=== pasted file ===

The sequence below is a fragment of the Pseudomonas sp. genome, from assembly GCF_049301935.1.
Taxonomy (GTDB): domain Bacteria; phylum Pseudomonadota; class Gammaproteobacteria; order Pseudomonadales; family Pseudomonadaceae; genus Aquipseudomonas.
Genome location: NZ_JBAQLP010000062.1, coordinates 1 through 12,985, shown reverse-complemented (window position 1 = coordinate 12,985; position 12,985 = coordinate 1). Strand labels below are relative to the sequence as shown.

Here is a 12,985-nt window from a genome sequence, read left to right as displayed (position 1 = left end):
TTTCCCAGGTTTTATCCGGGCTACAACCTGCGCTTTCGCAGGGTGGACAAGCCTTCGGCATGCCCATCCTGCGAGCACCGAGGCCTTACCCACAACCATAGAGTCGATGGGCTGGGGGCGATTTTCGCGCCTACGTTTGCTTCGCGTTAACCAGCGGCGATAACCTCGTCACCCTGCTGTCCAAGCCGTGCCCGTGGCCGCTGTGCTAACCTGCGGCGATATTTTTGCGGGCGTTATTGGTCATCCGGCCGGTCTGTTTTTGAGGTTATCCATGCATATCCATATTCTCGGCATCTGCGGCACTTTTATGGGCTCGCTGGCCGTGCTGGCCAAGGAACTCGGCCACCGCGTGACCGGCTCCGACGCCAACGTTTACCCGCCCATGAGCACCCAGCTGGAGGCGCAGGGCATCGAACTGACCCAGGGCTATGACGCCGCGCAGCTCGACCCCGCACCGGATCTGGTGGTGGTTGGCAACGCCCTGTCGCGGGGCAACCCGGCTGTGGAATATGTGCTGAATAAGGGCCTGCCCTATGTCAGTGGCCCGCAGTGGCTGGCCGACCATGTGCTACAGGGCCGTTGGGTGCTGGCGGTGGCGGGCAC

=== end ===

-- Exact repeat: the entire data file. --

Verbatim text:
The sequence below is a fragment of the Pseudomonas sp. genome, from assembly GCF_049301935.1.
Taxonomy (GTDB): domain Bacteria; phylum Pseudomonadota; class Gammaproteobacteria; order Pseudomonadales; family Pseudomonadaceae; genus Aquipseudomonas.
Genome location: NZ_JBAQLP010000062.1, coordinates 1 through 12,985, shown reverse-complemented (window position 1 = coordinate 12,985; position 12,985 = coordinate 1). Strand labels below are relative to the sequence as shown.

Here is a 12,985-nt window from a genome sequence, read left to right as displayed (position 1 = left end):
TTTCCCAGGTTTTATCCGGGCTACAACCTGCGCTTTCGCAGGGTGGACAAGCCTTCGGCATGCCCATCCTGCGAGCACCGAGGCCTTACCCACAACCATAGAGTCGATGGGCTGGGGGCGATTTTCGCGCCTACGTTTGCTTCGCGTTAACCAGCGGCGATAACCTCGTCACCCTGCTGTCCAAGCCGTGCCCGTGGCCGCTGTGCTAACCTGCGGCGATATTTTTGCGGGCGTTATTGGTCATCCGGCCGGTCTGTTTTTGAGGTTATCCATGCATATCCATATTCTCGGCATCTGCGGCACTTTTATGGGCTCGCTGGCCGTGCTGGCCAAGGAACTCGGCCACCGCGTGACCGGCTCCGACGCCAACGTTTACCCGCCCATGAGCACCCAGCTGGAGGCGCAGGGCATCGAACTGACCCAGGGCTATGACGCCGCGCAGCTCGACCCCGCACCGGATCTGGTGGTGGTTGGCAACGCCCTGTCGCGGGGCAACCCGGCTGTGGAATATGTGCTGAATAAGGGCCTGCCCTATGTCAGTGGCCCGCAGTGGCTGGCCGACCATGTGCTACAGGGCCGTTGGGTGCTGGCGGTGGCGGGCAC